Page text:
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Commercial Real Estate
Business Observer Friday, Apr. 20, 2018 5 months ago

Tampa is considered a secondary market no longer

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Lantower Residential says Tampa is now on the radar of the large institutions it competes against
by: Kevin McQuaid Commercial Real Estate Editor

"The cat’s out of the bag about Tampa, and Orlando. There’s just too much good news about Tampa now. It’s not considered a secondary market anymore by anyone we know." — Philippe Lapointe, Lantower Residential

 

Philippe Lapointe has long considered the Tampa multifamily rental market to be a kind of best-kept secret, from an investment perspective.

Many investors, he says, have long considered it a secondary location as compared to “sexier” locales like Miami and overlooked the city.

As a result, the chief operating officer of Dallas-based Lantower Residential managed to complete a trio of acquisitions in the Tampa area without arousing much notice nationally from the much larger institutions it typically competes against.

Those deals came despite steady job growth and other fundamental economic gains over the past four consecutive years.

Its three purchases — of the Seneca at Cypress Creek complex in Lutz, the Brandon Crossings community outside Tampa and apartments in Westshore — added more than 1,150 units at a cost in excess of $220 million.

But the ability to operate relatively clandestinely ended abruptly earlier this year, Lapointe says.

“The cat’s out of the bag about Tampa, and Orlando,” says Lapointe, whose company is a subsidiary of Toronto-based H&R REIT. “There’s just too much good news about Tampa now. It’s not considered a secondary market anymore by anyone we know.”

Instead, Lapointe now compares Tampa and Orlando to other hot multifamily destinations for investment.

“Tampa and Orlando are no different than Austin, or Dallas, or Raleigh, they share a lot of the same attributes and they really are no different as a competitive landscape, either,” he says.

As a company, Lantower focuses almost exclusively on markets that include Tampa and Orlando in Florida, Austin, Dallas and Houston in Texas, and cities in North Carolina.

Since its formation in 2014, Lantower has acquired more than a dozen properties in all containing nearly 4,600 units, according to its website.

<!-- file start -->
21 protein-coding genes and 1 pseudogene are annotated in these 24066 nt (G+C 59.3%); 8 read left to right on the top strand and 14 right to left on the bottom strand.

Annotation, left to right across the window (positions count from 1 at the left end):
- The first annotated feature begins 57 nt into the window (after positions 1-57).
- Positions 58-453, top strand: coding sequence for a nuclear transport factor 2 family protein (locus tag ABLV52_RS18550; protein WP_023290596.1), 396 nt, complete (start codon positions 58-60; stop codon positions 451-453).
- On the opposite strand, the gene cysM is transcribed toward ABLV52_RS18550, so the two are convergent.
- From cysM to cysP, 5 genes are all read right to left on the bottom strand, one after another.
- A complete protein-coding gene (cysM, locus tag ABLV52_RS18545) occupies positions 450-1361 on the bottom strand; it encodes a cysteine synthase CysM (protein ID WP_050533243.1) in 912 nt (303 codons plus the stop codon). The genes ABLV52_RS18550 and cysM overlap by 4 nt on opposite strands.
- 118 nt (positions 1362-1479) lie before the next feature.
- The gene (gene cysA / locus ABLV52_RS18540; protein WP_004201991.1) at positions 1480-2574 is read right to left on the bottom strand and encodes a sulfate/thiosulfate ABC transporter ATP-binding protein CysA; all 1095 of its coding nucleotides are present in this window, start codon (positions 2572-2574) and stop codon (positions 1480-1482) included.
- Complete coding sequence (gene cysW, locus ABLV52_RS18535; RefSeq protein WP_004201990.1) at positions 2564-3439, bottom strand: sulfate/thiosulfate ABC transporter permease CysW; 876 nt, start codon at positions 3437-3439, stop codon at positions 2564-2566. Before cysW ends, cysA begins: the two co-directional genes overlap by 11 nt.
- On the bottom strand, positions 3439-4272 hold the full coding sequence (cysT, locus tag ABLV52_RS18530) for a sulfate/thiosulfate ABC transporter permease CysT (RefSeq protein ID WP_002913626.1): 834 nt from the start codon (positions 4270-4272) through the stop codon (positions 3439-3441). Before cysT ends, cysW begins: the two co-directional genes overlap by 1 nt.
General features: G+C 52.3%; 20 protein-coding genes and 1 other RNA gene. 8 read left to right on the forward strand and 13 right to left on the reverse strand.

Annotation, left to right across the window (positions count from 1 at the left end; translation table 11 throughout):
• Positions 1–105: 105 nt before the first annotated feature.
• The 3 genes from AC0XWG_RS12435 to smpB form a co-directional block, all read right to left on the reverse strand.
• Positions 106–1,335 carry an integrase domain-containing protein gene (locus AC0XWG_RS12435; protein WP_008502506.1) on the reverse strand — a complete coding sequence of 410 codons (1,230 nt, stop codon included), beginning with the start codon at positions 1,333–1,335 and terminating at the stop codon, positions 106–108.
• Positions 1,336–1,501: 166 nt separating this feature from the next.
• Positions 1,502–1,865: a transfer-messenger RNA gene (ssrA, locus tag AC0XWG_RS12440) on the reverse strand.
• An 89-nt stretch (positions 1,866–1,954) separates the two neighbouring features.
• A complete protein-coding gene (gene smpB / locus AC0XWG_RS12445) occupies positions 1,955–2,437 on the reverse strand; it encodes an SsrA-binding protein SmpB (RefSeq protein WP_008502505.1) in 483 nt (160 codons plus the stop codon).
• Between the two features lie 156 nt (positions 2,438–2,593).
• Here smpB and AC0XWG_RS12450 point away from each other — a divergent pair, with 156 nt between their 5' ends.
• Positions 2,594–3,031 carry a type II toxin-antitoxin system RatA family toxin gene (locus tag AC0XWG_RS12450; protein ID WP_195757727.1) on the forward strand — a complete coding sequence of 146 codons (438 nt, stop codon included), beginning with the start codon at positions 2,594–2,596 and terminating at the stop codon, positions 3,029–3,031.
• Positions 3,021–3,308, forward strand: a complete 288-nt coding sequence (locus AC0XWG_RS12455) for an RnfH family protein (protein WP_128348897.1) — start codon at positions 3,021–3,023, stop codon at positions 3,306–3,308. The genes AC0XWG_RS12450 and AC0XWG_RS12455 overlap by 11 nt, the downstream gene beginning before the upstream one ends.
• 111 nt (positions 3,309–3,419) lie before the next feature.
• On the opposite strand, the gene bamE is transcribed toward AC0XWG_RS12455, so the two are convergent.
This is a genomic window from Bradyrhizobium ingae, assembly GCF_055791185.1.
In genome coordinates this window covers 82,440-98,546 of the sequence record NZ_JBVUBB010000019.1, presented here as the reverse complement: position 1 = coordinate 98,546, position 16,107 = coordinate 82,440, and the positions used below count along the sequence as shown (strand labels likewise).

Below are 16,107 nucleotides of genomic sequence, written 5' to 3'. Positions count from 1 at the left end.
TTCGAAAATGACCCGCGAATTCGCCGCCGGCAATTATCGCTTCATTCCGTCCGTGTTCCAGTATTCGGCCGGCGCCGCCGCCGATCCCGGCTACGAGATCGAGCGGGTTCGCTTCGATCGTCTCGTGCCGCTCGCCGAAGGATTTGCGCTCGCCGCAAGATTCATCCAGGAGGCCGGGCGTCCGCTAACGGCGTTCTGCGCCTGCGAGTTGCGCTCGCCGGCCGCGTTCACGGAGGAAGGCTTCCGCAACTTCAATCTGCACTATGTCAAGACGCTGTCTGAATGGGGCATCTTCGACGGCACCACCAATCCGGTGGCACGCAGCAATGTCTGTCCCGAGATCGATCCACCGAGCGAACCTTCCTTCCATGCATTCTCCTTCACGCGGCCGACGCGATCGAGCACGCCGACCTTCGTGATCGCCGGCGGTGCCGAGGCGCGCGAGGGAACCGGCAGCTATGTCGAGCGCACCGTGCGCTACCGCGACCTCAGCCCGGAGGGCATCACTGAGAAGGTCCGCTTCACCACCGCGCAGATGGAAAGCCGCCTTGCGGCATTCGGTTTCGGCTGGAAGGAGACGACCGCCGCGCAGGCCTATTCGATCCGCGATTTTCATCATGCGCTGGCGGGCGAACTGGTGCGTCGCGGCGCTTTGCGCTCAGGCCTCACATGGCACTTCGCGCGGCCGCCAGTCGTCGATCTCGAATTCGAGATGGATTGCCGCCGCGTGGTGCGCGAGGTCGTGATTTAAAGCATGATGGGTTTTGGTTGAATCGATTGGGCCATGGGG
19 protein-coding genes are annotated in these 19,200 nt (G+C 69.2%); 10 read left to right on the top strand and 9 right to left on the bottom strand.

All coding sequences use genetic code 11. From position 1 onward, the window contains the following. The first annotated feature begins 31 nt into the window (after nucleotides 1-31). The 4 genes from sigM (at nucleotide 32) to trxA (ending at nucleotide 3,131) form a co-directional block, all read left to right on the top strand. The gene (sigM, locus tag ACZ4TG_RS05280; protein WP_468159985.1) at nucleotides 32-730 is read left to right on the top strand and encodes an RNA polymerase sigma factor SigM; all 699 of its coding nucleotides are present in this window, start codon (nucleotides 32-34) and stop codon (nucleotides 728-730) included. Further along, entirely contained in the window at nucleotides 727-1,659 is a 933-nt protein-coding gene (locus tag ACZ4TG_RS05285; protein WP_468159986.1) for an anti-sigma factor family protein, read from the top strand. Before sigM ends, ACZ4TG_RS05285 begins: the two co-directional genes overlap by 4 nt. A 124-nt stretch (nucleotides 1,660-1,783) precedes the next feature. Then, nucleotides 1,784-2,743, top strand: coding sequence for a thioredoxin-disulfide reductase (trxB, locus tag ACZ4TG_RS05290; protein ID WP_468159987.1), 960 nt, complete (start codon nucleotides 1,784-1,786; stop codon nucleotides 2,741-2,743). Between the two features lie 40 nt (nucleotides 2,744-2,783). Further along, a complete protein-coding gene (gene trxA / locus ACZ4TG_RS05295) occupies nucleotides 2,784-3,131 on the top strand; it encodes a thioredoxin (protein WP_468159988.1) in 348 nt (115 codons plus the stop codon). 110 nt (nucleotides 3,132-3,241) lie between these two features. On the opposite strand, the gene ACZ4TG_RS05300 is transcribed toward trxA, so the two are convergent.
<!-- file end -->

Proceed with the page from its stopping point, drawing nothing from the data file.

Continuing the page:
To compete for the largely newly constructed apartments Lantower specializes in, Lapointe says the company’s reputation often gives it an edge.

“At the end of the day we just operate with a ton of integrity, and we think our reputation and ability to close deals when we say we will goes a long way,” he says.

Lantower’s analysis of deals also differentiates it from other investment firms, he says.

“We typically receive dozens of deals every day to look at, and I’d say that for every 500 or so potential transactions we consider, we probably do less than 1% of them,” Lapointe says.

“And that may be because of a property’s vintage just isn’t for us, or sometimes the price we just can’t reconcile, but in every case, we really drill down into a property, the competition, potential competition, and we want to know a lot about the community in general,” he adds. “We do a lot of analysis. It’s one of our hallmarks.”

Nor is Lapointe overly concerned that Lantower’s target markets are reaching saturation, from a supply perspective — despite the addition of thousands of new units in and around cities like Tampa and Orlando since the decade’s economic recovery began in earnest in 2013.

“Frankly most of the markets that we’ve chosen to be in, we today consider them to be, in our view, undersupplied with apartments,” Lapointe says. “And that’s largely because there’s a ton of net migration occurring and, at the same time, a lot of attrition of Class C properties that are coming offline.”

Lapointe notes, as well, that some areas that have been deemed oversupplied are actually underrepresented with new rentals when a full analysis is considered.

Lantower Residential's 300-unit Westshore community is one of three apartment projects it owns in Tampa

“Take a look at Dallas,” he says. “A lot of people, and reports in the media, say Dallas is oversupplied, and we understand why they on the surface might think that. But the reality is, Dallas and other cities are actually comprised of many submarkets. There are say 10 different submarkets in Dallas.

“Of those, maybe two have supply issues, while the other eight are actually quite healthy. But in the media, the conclusion based on those two is, oh, Dallas is oversupplied with apartments. That’s where our research and analysis comes in to play.”

Lantower’s view of the Tampa area remains firm. Lapointe describes it as a “solid acquisitions market.”

“It’s my hope and belief that we’ll continue to grow our position there,” he says. “We’ve purchased three properties in the Tampa area, and if we can find a fourth and a fifth and a sixth and a seventh that make sense for us and fit our criteria, we’ll definitely go for them.”

 

 

 

 

 

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